Zoning laws in the U.S. are intended to allow cities to develop according to an efficient, aesthetically pleasing plan. Although cities have zoning committees whose job it is to determine how land may be used within their jurisdiction, the people in the community have a powerful voice that can affect zoning decisions.
Photo by Top Budapest.
Sometimes, this voice must be raised in defense of a community’s watershed. In North Raleigh, for example, a Florida developer has asked the zoning committee to change the zoning an undeveloped plot of land from neighborhood mixed-use to mixed-use commercial. If approved, this change would allow much greater building density on the land and make way for a large-format grocery store and an accompanying strip mall, both of which would drastically increase the pollution and traffic in the neighborhood.
The surrounding community supports the current zoning and welcomes development that fits the character of its neighborhood; however, its members were unhappy about the idea of changing the land’s zoning to allow for such large-scale development. They have launched a well-organized effort to persuade the zoning committee to deny the developer’s request, and citizen activists around the country can learn from their methods.
The community activists in Raleigh have furthered their campaign by making their cause highly visible both online and offline. Their newsletter makes important facts highly visible to the reader, and their Facebook page helps them to organize on a local level while spreading the word throughout the online community. Meanwhile, the Creeklife campaign increases their visibility and makes it easy for people to donate funds to their cause.
1947 proposed zoning regulations map for Greater Winnipeg, via Wyman Laliberte.
Petition the Authorities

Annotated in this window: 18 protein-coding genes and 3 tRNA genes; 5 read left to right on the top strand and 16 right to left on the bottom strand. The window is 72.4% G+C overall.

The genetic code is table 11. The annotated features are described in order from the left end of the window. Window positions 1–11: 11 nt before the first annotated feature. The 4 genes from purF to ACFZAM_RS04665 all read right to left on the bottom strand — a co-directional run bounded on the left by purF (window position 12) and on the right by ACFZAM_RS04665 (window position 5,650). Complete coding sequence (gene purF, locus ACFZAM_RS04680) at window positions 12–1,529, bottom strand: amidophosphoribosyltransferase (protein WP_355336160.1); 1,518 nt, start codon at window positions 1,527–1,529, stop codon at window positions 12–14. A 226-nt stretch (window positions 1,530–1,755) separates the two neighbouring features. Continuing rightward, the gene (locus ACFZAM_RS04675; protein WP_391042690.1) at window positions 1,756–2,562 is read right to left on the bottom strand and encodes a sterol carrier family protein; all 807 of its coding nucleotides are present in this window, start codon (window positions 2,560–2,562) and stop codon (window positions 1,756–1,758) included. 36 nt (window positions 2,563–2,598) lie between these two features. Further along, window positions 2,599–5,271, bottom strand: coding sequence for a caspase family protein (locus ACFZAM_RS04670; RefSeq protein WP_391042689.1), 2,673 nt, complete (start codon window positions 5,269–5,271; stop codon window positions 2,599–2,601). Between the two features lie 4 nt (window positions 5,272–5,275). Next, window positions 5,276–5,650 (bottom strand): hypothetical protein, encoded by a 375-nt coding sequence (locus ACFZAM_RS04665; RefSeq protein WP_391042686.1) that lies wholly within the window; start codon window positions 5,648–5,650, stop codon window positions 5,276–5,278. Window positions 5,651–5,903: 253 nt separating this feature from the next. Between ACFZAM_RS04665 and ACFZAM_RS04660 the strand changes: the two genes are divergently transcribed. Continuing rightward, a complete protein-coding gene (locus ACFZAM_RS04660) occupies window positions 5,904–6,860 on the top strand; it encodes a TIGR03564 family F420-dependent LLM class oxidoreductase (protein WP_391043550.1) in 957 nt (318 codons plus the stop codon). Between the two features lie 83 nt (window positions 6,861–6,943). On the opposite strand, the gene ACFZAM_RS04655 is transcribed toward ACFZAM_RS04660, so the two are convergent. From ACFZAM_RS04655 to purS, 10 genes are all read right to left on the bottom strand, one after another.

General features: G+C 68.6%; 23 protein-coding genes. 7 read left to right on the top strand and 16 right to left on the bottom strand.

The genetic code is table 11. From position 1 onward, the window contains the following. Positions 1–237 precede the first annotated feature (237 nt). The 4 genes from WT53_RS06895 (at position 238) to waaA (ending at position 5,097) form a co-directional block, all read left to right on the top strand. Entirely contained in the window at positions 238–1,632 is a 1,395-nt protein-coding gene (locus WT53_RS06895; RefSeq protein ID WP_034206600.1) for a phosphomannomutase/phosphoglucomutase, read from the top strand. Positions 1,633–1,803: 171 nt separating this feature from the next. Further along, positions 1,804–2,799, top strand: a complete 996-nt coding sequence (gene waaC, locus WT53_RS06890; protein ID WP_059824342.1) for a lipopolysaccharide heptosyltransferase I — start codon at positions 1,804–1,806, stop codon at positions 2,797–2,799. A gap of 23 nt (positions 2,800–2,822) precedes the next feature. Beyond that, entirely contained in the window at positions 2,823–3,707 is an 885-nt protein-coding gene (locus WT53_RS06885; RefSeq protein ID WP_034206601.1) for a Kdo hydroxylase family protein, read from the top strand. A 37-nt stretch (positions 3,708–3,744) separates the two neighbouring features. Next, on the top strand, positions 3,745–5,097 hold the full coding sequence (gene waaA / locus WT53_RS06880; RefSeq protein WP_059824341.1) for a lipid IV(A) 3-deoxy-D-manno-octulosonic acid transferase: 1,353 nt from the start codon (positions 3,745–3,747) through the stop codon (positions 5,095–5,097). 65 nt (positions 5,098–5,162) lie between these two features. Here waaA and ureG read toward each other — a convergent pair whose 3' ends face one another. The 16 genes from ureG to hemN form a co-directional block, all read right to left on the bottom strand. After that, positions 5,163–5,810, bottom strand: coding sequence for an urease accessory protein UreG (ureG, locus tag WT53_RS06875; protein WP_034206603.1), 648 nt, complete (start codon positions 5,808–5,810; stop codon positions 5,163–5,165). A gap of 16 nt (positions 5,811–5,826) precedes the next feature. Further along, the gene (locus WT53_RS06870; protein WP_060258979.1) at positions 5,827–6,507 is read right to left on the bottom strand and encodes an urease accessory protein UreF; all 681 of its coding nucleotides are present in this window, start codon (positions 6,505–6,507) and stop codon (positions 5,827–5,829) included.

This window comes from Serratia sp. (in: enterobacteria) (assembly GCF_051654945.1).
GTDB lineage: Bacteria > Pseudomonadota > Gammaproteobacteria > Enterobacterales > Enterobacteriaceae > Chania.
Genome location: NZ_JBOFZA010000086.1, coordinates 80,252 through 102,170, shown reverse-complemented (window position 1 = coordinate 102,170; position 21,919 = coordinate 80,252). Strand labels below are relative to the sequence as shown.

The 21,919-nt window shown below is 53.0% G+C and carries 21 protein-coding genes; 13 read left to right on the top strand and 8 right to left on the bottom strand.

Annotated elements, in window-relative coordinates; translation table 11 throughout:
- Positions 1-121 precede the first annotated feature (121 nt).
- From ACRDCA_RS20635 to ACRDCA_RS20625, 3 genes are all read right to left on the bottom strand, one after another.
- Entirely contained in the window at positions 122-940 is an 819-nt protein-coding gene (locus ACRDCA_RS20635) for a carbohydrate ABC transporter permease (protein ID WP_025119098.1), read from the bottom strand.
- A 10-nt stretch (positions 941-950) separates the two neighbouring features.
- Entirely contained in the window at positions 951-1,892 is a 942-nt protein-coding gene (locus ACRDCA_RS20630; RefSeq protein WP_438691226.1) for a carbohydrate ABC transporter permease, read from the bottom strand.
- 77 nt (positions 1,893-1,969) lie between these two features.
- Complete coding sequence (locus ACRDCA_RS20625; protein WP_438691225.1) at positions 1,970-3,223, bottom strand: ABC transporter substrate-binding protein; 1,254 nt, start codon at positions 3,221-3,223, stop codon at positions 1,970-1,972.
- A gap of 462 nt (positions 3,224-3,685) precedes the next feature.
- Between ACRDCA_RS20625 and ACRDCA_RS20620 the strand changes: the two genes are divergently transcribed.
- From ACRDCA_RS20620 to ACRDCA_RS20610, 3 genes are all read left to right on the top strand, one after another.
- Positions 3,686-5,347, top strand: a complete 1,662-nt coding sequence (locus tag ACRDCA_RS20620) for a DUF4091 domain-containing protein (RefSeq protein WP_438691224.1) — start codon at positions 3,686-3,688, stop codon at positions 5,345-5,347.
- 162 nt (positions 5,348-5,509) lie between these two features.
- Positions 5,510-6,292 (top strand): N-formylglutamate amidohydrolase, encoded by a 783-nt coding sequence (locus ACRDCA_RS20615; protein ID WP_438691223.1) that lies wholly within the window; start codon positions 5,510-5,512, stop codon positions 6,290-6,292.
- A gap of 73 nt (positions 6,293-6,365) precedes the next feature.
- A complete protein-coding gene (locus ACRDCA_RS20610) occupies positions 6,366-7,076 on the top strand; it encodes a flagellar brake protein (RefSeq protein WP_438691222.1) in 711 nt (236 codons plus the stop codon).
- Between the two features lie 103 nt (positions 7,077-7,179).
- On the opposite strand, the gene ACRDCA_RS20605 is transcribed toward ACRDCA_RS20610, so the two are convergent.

An essential part of the opposition to the re-zoning has been petitioning the Raleigh zoning committee. Although the Constitution guarantees that all citizens have the right to petition their government, different jurisdictions may have different procedures for submitting petitions. By crafting a powerful, persuasive petition, circulating it throughout your community, and submitting it through the proper channels, you can ensure that the zoning committee hears your community’s voice.
Challenge Unfavorable Decisions
In late February, the City of Raleigh released a document containing its initial findings with regards to the re-zoning. Although this document indicates that the zoning committee has no objection to the strip mall, it is far from the final word on the subject. The community opposition has ample evidence to refute these findings. By presenting this evidence and continuing to demand that the zoning committee deny the Florida developer’s request, the opposition still stands a good chance at preserving the character of the Falls Corridor area.
Raleigh is far from the only community in the U.S. where proposed zoning changes threaten to alter the environment for the worse. In many areas, the ability to fight re-zoning requests is an essential tool for protecting the environment from excessive or inappropriate development. By raising awareness, petitioning your local government, and challenging the claims of your opponents, you can help your community maintain its environment, its aesthetic, and its way of life.
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Posted by Mark Contorno.